An interesting and curious read. Making History, Drawing Territory covers a remarkable amount of ground (excuse the pun) for such a slim book, yet tends to spend more time saying what it's going to say rather than actually saying it! The author does seem very aware that he is writing in the shadow of several rather more substantial works in this field, most notably Matthew Edney's excellent Mapping an Empire (University of Chicago Press, 1999), yet most interestingly Barrow strives to shift the hitherto predominant focus of academic enquiry in this field away from the purely scientific to consider the more social aspects of analysis and interpretation, and thus opens up a number of intriguing questions which perhaps a longer and more in-depth examination might have made for a more rounded and satisfying work - instead it reads rather like a set of five loosely connected essays introducing similar themes, in this sense it's an excellent 'primer' text. A worthwhile and engaging read nonetheless. Incorporating a rich array of primary and secondary sources, as well as fold-out reproductions of many maps, I would certainly very much recommend this book to anyone interested in the history of cartography, British imperialism, and the trigonometrical survey of India.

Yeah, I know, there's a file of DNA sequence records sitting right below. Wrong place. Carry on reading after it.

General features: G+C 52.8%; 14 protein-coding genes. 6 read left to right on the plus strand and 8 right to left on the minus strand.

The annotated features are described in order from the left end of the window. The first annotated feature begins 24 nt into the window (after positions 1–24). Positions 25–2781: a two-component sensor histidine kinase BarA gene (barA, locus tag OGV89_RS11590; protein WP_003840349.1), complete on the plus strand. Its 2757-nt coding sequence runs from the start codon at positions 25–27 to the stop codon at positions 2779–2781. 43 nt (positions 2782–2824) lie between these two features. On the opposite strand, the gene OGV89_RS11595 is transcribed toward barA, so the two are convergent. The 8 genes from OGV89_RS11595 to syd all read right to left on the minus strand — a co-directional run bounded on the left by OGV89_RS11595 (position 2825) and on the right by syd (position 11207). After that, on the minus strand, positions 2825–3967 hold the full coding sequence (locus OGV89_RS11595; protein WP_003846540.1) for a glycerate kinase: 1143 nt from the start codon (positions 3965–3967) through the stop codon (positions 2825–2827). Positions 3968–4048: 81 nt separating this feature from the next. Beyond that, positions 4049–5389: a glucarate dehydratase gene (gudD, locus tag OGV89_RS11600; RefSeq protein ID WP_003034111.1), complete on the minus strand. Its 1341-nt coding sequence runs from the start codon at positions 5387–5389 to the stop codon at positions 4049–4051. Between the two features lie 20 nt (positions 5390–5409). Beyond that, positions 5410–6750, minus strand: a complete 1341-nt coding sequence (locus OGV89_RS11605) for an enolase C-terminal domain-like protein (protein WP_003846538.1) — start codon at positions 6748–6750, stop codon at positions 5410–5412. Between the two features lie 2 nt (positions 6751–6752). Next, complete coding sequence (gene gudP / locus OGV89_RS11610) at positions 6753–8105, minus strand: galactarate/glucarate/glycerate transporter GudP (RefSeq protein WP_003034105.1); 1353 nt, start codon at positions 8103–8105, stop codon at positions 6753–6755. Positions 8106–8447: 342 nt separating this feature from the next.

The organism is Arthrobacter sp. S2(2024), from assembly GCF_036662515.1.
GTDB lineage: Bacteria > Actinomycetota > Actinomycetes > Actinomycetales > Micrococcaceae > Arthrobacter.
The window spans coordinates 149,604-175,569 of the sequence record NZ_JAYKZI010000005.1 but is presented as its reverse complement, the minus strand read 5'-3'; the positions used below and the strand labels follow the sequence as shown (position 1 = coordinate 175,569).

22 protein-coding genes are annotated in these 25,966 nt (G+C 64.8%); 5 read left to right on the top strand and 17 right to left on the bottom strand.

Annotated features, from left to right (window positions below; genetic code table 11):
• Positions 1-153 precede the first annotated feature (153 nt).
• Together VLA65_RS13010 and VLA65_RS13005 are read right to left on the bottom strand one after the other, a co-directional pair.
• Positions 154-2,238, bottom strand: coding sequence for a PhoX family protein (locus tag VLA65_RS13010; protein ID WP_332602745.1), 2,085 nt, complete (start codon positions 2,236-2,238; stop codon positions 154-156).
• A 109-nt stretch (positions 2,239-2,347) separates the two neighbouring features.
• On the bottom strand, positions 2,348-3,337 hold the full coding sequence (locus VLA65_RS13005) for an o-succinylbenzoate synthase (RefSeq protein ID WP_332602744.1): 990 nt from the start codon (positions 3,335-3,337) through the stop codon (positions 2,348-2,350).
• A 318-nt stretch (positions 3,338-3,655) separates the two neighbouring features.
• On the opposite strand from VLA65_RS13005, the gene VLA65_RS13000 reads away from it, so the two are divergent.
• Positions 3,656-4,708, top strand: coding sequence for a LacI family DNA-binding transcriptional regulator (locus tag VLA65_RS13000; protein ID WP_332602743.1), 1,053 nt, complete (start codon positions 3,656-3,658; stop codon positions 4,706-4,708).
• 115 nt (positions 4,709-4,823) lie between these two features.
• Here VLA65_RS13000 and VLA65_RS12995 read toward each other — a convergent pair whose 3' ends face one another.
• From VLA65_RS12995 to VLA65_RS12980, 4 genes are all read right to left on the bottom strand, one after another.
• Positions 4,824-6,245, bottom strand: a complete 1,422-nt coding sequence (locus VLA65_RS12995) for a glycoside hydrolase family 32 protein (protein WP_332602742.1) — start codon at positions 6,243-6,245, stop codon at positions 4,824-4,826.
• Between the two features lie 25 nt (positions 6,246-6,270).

My reviews for The LSE Review of Books


1 July 2017

Of Time & Tide - Reflections on the River Thames